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turns to Mrs. Sands. The steam that billows from the kettle is thick, covering Ren “like a fog, settling deep inside his lungs.” He pushes a curl of hair behind her ear and hugs her around the shoulders. She begins to cough and grabs his ear, pinching it hard. She orders him to “TAKE ME HOME,” accusing him of leaving her. He apologizes, saying that he must go, but she says his need to leave is “NONSENSE” and tries to climb out of bed. Sister Agnes restrains her, but Mrs. Sands insists that she has had “ENOUGH LOOKING AFTER.” She must return home to feed her brother, the dwarf, or he will die of starvation. Ren tells her that he cannot take her home, and she lies back down, saying that she made a promise to care for him. Mrs. Sands says that Ren is a good boy and, though she has “NO RIGHT TO ASK,” begs him to go back to the boarding house and dig up some money that she buried next to the chicken coop in the yard. She instructs him to go to the market and buy food for the dwarf and to take the rest for himself. Ren thinks of the hat boys that are undoubtedly looking for him and says that he cannot help her, but she asks again, saying that she “LEFT HIM ALL ALONE” and that she “TOLD HIM THAT I NEVER WOULD.” She begins to cry, which causes her to cough again. Ren thinks about how, unlike Benjamin, Mrs. Sands never left anyone behind: “she ran the house that belonged to her mother,” “knit her brothers socks,” and “still dropped to her knees every day and pressed her ear to the ground, trying to hear her husband in the earth.” Ren finally agrees, promising to take care of him. Finally, Mrs. Sands falls quiet.


When Sister Agnes reveals how Ren ended up at Saint Anthony’s, she further complicates the novel’s theme of mothers and mothering—specifically, the theme of maternal abandonment. Ren is highly preoccupied with abandonment, whether it involves someone's abandoning him or his abandoning the people he cares about. The more he learns about his origins, the more he learns about the truth behind some of his early childhood fantasies. When he imagines Brom and Ichy’s mother standing before him in the little boys’ room, drenched in river water, he seems to unknowingly echo his own mother’s attempt to drown herself in the river in North Umbrage. Every time he examined the little infant depository in Saint Anthony’s gate, he imagined “a mother reaching back through, changing her mind, a thin white arm.” In reality, Sister Agnes was the maternal figure who had changed her mind, but she could not reach him. For whatever reason, it seems that she could not have entered the monastery—perhaps, as she says, because the monks may have assumed that the baby was hers, or one of the other nun's.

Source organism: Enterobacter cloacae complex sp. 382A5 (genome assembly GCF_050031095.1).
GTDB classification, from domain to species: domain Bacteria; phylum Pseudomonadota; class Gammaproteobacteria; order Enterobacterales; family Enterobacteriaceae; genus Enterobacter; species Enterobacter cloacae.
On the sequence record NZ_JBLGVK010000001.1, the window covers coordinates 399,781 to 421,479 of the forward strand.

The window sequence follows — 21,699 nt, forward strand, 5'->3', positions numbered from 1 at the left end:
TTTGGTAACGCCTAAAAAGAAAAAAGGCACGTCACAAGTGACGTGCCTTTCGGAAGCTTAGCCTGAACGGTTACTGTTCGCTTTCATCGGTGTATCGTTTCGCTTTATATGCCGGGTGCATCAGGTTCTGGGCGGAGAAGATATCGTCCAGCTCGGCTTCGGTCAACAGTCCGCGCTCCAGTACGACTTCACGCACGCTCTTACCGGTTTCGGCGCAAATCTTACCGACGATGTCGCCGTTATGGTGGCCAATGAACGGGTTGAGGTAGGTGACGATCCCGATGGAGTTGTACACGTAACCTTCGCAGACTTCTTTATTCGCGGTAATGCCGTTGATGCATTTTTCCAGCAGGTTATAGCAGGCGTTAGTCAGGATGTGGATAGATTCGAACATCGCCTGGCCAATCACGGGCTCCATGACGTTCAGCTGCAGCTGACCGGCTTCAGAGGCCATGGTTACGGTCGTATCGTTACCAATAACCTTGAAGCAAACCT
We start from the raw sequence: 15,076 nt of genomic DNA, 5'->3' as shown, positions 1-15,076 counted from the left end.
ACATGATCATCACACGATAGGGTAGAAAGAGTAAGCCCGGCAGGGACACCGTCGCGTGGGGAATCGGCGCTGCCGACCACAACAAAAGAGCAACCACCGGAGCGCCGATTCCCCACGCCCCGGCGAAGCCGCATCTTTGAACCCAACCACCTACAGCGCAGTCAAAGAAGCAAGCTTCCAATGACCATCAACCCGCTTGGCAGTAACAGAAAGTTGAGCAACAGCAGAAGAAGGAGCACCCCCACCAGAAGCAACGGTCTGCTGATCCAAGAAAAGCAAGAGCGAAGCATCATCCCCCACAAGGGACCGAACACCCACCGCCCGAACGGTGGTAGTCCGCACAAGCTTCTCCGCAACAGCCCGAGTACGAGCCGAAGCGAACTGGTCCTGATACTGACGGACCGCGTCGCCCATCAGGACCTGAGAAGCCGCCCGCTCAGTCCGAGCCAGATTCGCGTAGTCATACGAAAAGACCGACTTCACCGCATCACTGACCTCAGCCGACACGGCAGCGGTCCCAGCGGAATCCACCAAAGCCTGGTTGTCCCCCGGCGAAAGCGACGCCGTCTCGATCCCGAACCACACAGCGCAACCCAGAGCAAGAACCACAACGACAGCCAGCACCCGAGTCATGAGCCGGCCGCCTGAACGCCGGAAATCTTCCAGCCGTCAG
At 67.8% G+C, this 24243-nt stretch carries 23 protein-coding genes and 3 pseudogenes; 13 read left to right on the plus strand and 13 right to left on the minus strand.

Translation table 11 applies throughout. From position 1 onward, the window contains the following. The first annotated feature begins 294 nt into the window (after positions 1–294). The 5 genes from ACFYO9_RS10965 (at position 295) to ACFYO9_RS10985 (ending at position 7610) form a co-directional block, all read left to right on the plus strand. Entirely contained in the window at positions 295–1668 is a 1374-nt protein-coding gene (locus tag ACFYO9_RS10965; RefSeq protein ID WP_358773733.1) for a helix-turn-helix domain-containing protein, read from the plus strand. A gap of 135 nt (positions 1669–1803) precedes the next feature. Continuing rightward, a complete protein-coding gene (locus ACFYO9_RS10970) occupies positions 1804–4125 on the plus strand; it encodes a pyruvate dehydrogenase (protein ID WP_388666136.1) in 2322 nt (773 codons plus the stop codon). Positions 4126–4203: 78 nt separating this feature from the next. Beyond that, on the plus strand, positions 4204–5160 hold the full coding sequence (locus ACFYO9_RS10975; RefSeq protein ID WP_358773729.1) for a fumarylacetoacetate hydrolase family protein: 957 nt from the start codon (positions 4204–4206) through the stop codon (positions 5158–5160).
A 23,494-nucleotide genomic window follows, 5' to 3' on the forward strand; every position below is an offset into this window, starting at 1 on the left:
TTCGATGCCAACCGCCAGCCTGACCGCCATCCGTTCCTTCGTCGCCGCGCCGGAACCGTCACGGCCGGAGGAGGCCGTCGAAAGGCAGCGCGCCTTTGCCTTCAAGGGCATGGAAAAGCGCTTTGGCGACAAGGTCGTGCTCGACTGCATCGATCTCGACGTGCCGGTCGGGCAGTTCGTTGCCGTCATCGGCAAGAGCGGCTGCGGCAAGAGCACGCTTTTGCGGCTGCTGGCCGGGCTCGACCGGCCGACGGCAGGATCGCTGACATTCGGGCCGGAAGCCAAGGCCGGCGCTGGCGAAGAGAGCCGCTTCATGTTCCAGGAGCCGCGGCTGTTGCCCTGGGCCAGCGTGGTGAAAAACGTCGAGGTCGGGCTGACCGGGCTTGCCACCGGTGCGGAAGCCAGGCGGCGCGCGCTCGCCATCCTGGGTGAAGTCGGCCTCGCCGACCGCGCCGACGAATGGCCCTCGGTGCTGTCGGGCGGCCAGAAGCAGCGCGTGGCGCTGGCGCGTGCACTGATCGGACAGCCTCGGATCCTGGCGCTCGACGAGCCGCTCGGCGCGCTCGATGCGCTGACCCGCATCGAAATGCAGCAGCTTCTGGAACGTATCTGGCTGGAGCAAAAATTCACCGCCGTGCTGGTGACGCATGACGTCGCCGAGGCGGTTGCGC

Despite the grim consequences Ren continues to experience because of mothers, the novel does not present maternal abandonment as an easily condemned offense. None of the women who abandoned Ren seemed to intend any harm. His mother was clearly disturbed and was likely to have suffered considerably because he was born out of wedlock. She also, by Sister Agnes’s account, seemed horrified by what she claimed she did to her baby. However, the act of filling his nightclothes with rocks suggests that she wanted to save Ren by leaving him with Sister Agnes. She certainly intended to fool someone—likely her brother—into believing that Ren was dead. Furthermore, Sister Agnes did not abandon Ren because she did not care about him. Her position was complicated, given that his presence in the convent would bring disgrace on the nuns. However, she immediately regretted leaving him in the rain at Saint Anthony’s and says that she thought about him a lot over the years that followed. Hers was the arm that reached back through the little door, for she had changed her mind.

Sister Agnes’s description of “depositing children through the wooden door” of the orphanage eerily mirrors the act of depositing bodies through the door leading to Doctor Milton’s basement. The body, whether of an orphan or of a corpse, becomes the property of the institution that receives it. The man who presides over that institution therefore has the prerogative to capitalize on the body because it has no rights of its own. Father John does this to the orphans by extracting free labor from them during winemaking and by selling boys into the army if they are not claimed and put to use by another man. Doctor Milton does this to his living patients and to the corpses stolen for him by “resurrection men,” stripping them for parts and using them to advance his agenda.


Chapter 28 Summary and Analysis


Chapter 30 Summary and Analysis